Rush Hour
In the paint with Basketball Hall of Famer, Hollywood darling and former Immaculata University coach Cathy Rush
by Bill Donahue



Perhaps no single person did more for women’s basketball than Cathy Rush, former coach of the women’s basketball team for Chester County’s Immaculata University.


Rush coached the Immaculata squad from 1972 to 1977. In that time she led the school to three consecutive national titles and built a remarkable record of 149 wins and 15 losses. Her story—coming out of nowhere to shape the Immaculata team into a nearly unbeatable juggernaut—reads like something out of a Hollywood screenplay. Hollywood agreed, in fact, with October 2011’s “The Mighty Macs” (released on DVD on February 21)—starring Carla Gugino, Ellen Burstyn and Philly native David Boreanez—illustrating the early triumphs of Rush’s historic career.


Rush, who was inducted into the Women’s Basketball Hall of Fame in 2000, the Philadelphia Sports Hall of Fame in 2005 and the Basketball Hall of Fame in 2008, now splits her time between homes in Florida and New Jersey. Her ties to the Philadelphia suburbs remain strong, however; one of her sons has a home in Doylestown, and she often stays with him and his family, especially when the overnight sports camps she started in 1971—Future Stars—get running full tilt in the suburbs and keep her working “70 to 80 hours a week.”


Suburban Life caught up with Rush—also a breast-cancer survivor—a week after she sat on the dais as an honored guest at the Philadelphia Sports Writers Association’s 108th Annual Dinner in Cherry Hill, N.J. We spoke about her truth-is-stranger-than-fiction career, her big-screen experience and, among other things, why she never wore high heels to practice.


Suburban Life: In regard to your early coaching career, we hear a lot about how you were so different and so ahead of your time, that you had no fear. Did you see yourself that way?

Cathy Rush: First of all I was in my early 20s when it all took place, and you hear a lot about the arrogance of youth. You don’t think you’re a trailblazer; you just sort of plod and plug along, and all these things are happening to you. … In retrospect, we were the first women’s team ever on national TV. We were the first women’s team ever to play in Madison Square Garden. When you look back, it all strikes back at you. It’s the 40th anniversary of that whole event, and I can’t believe it’s been that long. Age is a beautiful thing, because we all remember the events of that period more fondly. I think we remember ourselves as being better or more important than we probably were.


SL: Why were your teams so successful?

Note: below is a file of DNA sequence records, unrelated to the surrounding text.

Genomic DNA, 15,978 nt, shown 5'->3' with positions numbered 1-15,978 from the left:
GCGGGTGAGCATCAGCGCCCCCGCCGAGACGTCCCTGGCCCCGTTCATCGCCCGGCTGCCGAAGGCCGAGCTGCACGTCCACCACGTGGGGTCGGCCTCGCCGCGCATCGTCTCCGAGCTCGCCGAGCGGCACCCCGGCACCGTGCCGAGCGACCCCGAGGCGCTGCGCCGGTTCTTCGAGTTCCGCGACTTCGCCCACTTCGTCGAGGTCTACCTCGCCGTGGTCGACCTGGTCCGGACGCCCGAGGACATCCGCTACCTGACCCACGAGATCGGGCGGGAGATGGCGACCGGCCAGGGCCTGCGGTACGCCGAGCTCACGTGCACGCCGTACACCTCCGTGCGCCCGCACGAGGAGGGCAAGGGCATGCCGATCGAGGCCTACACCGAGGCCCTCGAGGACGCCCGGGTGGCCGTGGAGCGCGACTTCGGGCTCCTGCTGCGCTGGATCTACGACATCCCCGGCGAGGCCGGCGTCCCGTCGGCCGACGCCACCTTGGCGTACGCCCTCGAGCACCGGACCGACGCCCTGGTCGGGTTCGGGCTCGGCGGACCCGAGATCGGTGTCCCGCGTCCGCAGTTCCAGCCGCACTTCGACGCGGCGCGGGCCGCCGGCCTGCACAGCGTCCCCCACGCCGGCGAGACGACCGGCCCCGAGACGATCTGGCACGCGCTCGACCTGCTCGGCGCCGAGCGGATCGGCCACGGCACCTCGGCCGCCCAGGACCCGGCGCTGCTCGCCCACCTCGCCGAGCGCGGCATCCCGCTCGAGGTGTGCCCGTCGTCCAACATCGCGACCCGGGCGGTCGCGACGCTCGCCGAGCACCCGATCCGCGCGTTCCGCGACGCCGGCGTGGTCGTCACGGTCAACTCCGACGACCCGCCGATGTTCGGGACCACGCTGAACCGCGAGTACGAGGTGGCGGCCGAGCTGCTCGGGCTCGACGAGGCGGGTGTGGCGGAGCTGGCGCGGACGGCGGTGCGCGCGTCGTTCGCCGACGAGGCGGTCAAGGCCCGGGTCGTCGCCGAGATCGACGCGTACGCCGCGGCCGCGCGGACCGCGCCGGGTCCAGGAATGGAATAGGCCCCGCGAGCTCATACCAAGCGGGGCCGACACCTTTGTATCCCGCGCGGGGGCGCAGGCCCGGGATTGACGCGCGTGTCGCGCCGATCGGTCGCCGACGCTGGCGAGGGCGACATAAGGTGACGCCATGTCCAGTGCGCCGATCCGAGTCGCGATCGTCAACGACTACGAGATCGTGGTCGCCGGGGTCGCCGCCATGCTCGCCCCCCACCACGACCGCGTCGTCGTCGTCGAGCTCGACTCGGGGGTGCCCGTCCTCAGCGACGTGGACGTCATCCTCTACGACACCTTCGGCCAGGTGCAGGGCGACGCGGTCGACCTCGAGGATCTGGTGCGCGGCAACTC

CR: Good players make good coaches, and great players make great coaches. I had great players and just had to get out of their way. … Theresa Shank Grentz, who was supposed to go to Mount St. Mary’s but ended up going to Immaculata as a commuter, was the most dominant player of that era, and in the four years she played [at Immaculata], we had a record of 72 [wins] and 2 [losses]. Look at Kareem Abdul-Jabar or Bill Walton; a team with a dominant center always has a good chance of winning. We also had Marianne Crawford, who was the best point guard.


SL: What did you like most about basketball? What lessons did it teach you about life and the personal things you’ve been through along the way?

CR: When you look at what people do in life and in basketball, you learn from your mistakes and get better. Look at any sports venue; the people that succeed in sports are the same people that succeed in life—the same values apply. It’s hard work, and it’s learning from your losses and learning from your failures. Whatever failures you’ve had doesn’t mean you are a failure.


SL: How has your life changed as a result of “The Mighty Macs”?

CR: I’m a mother and a grandmother; I have six grandchildren under six years old, and the oldest of them saw the movie and really got it. That Halloween she was dressed as a Mighty Mac. When I look at my family—three grandsons, three granddaughters—I know that at some point they’re all going to see it, which is pretty special.


SL: How did Carla Gugino do as you?

CR: She’s gorgeous, so that’s a wonderful starting point. Someone once asked me an interesting question after they saw the movie: “Did you wear heels at practice?” At the time, I’m looking there and seeing her on screen in those high, high heels at practice. … No, I didn’t wear high heels at practice.


SL: Tell me about Future Stars, your overnight camp.

CR: In 1971 I had started this overnight girls’ basketball camp, and [enrollment] went from 300 to 600 to 1,200 in a sequence of years. … We had the best players and the best young coaches working at our camp—[coach of the University of Connecticut women’s basketball team] Geno Auriemma and [coach of the WNBA’s Minnesota Lynx] Cheryl Reeve among them. We now have nine locations, with two in New Jersey and the rest throughout the Philadelphia suburbs.


SL: What else should we keep an eye on regarding your future endeavors?

CR: At this point, I’ve gotten back to what I did years ago with a lot of coaches’ clinics, banquets and special events. I had breast cancer in 1990, so I’ll also do some speaking for events [affiliated with that cause]. I have two upcoming speaking events in Dallas and Montana, and Montana is one of two states I haven’t been to yet; North Dakota is the other. I like to talk, so it will be nice to retell the story. It always is.